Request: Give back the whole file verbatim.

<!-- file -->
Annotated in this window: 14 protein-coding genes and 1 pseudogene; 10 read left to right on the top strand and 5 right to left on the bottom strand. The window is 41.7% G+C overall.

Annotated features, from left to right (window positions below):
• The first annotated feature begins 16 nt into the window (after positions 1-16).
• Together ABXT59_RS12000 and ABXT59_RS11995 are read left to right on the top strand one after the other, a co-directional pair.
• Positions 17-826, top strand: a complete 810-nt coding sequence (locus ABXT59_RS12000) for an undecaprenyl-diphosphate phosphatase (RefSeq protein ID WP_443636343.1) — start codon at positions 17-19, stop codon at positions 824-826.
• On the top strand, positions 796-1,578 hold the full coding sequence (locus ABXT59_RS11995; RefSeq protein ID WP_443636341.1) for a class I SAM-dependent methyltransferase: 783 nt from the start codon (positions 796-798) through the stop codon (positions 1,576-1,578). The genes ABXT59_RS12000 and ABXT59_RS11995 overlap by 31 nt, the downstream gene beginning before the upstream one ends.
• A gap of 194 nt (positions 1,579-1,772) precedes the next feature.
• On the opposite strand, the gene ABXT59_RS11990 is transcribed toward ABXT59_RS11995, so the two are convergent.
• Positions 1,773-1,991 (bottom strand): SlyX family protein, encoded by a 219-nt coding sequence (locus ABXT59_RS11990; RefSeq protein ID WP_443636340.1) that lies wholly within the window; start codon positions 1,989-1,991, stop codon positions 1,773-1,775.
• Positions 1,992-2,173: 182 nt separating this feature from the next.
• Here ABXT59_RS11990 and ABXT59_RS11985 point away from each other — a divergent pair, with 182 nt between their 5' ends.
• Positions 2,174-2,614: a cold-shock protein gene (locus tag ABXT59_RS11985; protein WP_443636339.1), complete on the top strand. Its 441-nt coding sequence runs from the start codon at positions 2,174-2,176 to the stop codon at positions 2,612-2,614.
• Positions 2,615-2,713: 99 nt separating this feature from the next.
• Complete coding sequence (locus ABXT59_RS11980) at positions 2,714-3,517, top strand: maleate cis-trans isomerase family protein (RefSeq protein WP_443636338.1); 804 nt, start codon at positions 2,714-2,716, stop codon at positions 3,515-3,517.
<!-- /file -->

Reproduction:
Annotated in this window: 14 protein-coding genes and 1 pseudogene; 10 read left to right on the top strand and 5 right to left on the bottom strand. The window is 41.7% G+C overall.

Annotated features, from left to right (window positions below):
• The first annotated feature begins 16 nt into the window (after positions 1-16).
• Together ABXT59_RS12000 and ABXT59_RS11995 are read left to right on the top strand one after the other, a co-directional pair.
• Positions 17-826, top strand: a complete 810-nt coding sequence (locus ABXT59_RS12000) for an undecaprenyl-diphosphate phosphatase (RefSeq protein ID WP_443636343.1) — start codon at positions 17-19, stop codon at positions 824-826.
• On the top strand, positions 796-1,578 hold the full coding sequence (locus ABXT59_RS11995; RefSeq protein ID WP_443636341.1) for a class I SAM-dependent methyltransferase: 783 nt from the start codon (positions 796-798) through the stop codon (positions 1,576-1,578). The genes ABXT59_RS12000 and ABXT59_RS11995 overlap by 31 nt, the downstream gene beginning before the upstream one ends.
• A gap of 194 nt (positions 1,579-1,772) precedes the next feature.
• On the opposite strand, the gene ABXT59_RS11990 is transcribed toward ABXT59_RS11995, so the two are convergent.
• Positions 1,773-1,991 (bottom strand): SlyX family protein, encoded by a 219-nt coding sequence (locus ABXT59_RS11990; RefSeq protein ID WP_443636340.1) that lies wholly within the window; start codon positions 1,989-1,991, stop codon positions 1,773-1,775.
• Positions 1,992-2,173: 182 nt separating this feature from the next.
• Here ABXT59_RS11990 and ABXT59_RS11985 point away from each other — a divergent pair, with 182 nt between their 5' ends.
• Positions 2,174-2,614: a cold-shock protein gene (locus tag ABXT59_RS11985; protein WP_443636339.1), complete on the top strand. Its 441-nt coding sequence runs from the start codon at positions 2,174-2,176 to the stop codon at positions 2,612-2,614.
• Positions 2,615-2,713: 99 nt separating this feature from the next.
• Complete coding sequence (locus ABXT59_RS11980) at positions 2,714-3,517, top strand: maleate cis-trans isomerase family protein (RefSeq protein WP_443636338.1); 804 nt, start codon at positions 2,714-2,716, stop codon at positions 3,515-3,517.